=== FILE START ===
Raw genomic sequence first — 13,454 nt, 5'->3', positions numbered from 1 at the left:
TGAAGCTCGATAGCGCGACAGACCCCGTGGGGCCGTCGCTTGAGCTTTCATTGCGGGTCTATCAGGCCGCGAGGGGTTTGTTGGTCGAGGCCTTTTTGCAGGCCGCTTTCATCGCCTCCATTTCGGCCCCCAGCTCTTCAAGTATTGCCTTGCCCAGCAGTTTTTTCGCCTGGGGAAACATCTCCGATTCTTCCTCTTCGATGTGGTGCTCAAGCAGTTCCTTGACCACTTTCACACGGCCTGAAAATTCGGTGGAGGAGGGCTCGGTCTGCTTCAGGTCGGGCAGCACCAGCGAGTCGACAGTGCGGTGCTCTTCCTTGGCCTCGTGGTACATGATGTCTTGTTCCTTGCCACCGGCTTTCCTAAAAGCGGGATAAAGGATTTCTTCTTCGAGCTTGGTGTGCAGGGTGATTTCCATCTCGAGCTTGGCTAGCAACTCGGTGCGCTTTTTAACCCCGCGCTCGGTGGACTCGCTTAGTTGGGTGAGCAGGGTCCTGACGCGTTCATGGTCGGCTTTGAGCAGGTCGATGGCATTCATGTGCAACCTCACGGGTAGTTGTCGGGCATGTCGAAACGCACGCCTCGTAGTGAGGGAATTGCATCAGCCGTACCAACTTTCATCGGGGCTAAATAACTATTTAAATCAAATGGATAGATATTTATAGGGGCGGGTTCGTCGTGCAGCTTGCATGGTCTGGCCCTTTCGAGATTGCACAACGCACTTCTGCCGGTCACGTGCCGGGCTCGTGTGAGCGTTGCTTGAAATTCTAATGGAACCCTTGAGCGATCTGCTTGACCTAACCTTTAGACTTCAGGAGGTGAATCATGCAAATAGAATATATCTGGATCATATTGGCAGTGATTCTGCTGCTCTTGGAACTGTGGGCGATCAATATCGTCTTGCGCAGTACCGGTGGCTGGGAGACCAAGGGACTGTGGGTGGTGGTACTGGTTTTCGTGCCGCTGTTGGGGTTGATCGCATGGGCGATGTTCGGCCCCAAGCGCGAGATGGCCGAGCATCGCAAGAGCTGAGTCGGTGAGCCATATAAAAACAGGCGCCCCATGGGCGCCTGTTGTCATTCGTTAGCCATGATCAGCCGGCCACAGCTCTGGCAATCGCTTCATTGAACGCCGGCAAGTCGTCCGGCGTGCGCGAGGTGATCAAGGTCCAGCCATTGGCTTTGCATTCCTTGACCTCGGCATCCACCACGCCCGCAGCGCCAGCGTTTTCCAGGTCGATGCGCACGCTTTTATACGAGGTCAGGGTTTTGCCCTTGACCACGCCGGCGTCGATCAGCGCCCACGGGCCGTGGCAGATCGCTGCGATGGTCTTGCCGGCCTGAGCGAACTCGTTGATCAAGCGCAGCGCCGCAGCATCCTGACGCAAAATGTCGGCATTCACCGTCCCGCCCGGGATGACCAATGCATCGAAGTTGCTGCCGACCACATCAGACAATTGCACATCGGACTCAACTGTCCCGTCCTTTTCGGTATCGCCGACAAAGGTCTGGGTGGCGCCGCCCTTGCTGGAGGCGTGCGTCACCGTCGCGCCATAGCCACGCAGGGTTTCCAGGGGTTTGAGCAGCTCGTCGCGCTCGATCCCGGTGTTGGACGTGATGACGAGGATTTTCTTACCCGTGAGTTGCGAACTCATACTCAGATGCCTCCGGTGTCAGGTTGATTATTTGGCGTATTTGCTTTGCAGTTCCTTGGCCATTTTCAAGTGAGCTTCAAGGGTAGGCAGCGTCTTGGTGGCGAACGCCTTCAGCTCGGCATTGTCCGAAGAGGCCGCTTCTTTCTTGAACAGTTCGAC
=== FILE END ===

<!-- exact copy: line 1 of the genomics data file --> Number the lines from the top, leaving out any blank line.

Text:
Raw genomic sequence first — 13,454 nt, 5'->3', positions numbered from 1 at the left: